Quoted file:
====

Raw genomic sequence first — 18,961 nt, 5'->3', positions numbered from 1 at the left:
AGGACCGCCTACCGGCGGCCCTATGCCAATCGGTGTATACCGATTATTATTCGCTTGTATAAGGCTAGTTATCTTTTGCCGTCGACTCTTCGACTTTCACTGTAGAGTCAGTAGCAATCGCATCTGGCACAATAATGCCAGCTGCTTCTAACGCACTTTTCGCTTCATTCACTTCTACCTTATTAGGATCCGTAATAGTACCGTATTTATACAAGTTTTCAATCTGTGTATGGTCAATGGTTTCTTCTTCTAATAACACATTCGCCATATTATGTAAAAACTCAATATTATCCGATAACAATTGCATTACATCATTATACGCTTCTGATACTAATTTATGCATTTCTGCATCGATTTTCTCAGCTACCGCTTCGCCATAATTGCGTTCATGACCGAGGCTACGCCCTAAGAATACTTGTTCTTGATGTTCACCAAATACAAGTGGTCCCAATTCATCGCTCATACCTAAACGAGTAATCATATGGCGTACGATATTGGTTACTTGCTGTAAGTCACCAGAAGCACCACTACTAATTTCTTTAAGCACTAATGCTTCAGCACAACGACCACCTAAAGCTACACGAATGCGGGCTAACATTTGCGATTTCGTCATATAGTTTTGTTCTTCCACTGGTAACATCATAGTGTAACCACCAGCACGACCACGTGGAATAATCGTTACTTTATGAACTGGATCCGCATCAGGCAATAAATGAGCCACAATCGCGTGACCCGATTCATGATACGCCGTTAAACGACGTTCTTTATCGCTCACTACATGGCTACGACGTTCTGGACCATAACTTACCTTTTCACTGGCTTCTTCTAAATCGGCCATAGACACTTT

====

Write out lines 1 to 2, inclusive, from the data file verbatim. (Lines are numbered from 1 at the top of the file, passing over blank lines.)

Raw genomic sequence first — 18,961 nt, 5'->3', positions numbered from 1 at the left:
AGGACCGCCTACCGGCGGCCCTATGCCAATCGGTGTATACCGATTATTATTCGCTTGTATAAGGCTAGTTATCTTTTGCCGTCGACTCTTCGACTTTCACTGTAGAGTCAGTAGCAATCGCATCTGGCACAATAATGCCAGCTGCTTCTAACGCACTTTTCGCTTCATTCACTTCTACCTTATTAGGATCCGTAATAGTACCGTATTTATACAAGTTTTCAATCTGTGTATGGTCAATGGTTTCTTCTTCTAATAACACATTCGCCATATTATGTAAAAACTCAATATTATCCGATAACAATTGCATTACATCATTATACGCTTCTGATACTAATTTATGCATTTCTGCATCGATTTTCTCAGCTACCGCTTCGCCATAATTGCGTTCATGACCGAGGCTACGCCCTAAGAATACTTGTTCTTGATGTTCACCAAATACAAGTGGTCCCAATTCATCGCTCATACCTAAACGAGTAATCATATGGCGTACGATATTGGTTACTTGCTGTAAGTCACCAGAAGCACCACTACTAATTTCTTTAAGCACTAATGCTTCAGCACAACGACCACCTAAAGCTACACGAATGCGGGCTAACATTTGCGATTTCGTCATATAGTTTTGTTCTTCCACTGGTAACATCATAGTGTAACCACCAGCACGACCACGTGGAATAATCGTTACTTTATGAACTGGATCCGCATCAGGCAATAAATGAGCCACAATCGCGTGACCCGATTCATGATACGCCGTTAAACGACGTTCTTTATCGCTCACTACATGGCTACGACGTTCTGGACCATAACTTACCTTTTCACTGGCTTCTTCTAAATCGGCCATAGACACTTT